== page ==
Praxis

Pray for a prayer

Take some time in solitude and silence, and ask the Lord for a phrase to integrate into your life as an active/breath prayer. Again, it isn’t long, it is just a short, easy to remember prayer that you can pray multiple times throughout the day. Here are some more examples:

“Lord Jesus, have mercy on me.”

“Come Holy Spirit.”

“My God and my all.”

“Thy kingdom come, Thy will be done.”

“Lord, I long for more of You.”

Practice and make it a part of your day

Start practicing your active/breath prayer. Spend some time with your prayer phrase, first in quiet, then throughout the day.

  • In quiet: Spend time with the phrase. Ponder it’s meaning and say the words, practice its rhythm.
  • Throughout the day: Whether driving in the car, in moments of silence, on lunch break, or in between meetings, pray your simple phrase. I’ve found that the more I do active prayer, the easier this prayer rises up in me when I’m in even the most challenging situations.

Bless you, as you pray.

 

 

Cultivating Silence

For God alone, O my soul, wait in silence, for my hope is from him. Psalm 62:5

Something that has been impactful to me in my walk with the Lord has been integrating quiet/silence into my life. It hasn’t been easy. Life get’s busy, and it’s an odd thing: I’ve found that when you intentionally seek to create more quiet and silence in your life, you discover how much noise is continually crowding in, and sometimes (oftentimes), it is from within us that the noise comes. Silence is something that we need to cultivate. In Psalm 62:5 we see a word in Hebrew for the kind of silencing of oneself that I’m referring to, it is: dâmam. It means to silence oneself, wait, rest, and by implication, to stop. Once we make that space to stop and wait, it is so easy to experience our minds wander from one thing to the next. So, the thing is, to cultivate silence doesn’t just mean to be quiet. We can have that moment of quiet, but inwardly be very noisy. Whether it is worry, fear, insecurities, the running queue of schedules, or maybe even just interests, hobbies, and ambitions, it takes discipline to turn it all off. It is a learning process. I believe that cultivating physical silence is important to unlocking our experience of inward silence, unto experiencing peace – which, I believe is really what our hearts long for.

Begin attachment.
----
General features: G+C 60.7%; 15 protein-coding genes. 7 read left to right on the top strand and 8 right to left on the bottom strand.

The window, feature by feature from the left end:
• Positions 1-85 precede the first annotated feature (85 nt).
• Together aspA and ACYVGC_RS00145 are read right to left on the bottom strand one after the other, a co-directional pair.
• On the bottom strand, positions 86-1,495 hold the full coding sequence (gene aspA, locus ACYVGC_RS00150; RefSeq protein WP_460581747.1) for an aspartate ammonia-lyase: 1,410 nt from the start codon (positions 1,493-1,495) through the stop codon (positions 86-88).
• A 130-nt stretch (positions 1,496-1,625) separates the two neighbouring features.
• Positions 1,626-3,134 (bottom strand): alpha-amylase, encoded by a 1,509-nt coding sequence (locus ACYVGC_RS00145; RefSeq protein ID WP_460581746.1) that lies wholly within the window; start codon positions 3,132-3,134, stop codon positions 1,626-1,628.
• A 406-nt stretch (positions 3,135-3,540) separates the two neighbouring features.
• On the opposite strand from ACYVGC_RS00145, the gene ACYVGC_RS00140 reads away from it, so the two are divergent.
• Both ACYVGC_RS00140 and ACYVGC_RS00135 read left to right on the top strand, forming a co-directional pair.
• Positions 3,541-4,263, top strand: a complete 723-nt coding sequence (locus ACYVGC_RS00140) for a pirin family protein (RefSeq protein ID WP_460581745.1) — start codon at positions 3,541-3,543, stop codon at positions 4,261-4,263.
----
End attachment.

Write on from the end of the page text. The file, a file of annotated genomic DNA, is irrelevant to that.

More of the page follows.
Here are some reasons that I’ve found quiet and silence to be an avenue to experiencing greater inner peace:

It postures us to better hear the Lord: As the part of an upside-down Kingdom (or, rather, a right-side-up Kingdom in an upside-down world), the call to silence, stillness, and the secret place is counter-cultural to the loud, attention-demanding society that we live in. Often, the Lord speaks in a still, small voice, which means that if our lives are filled with noise, it makes it difficult, if not impossible, to hear.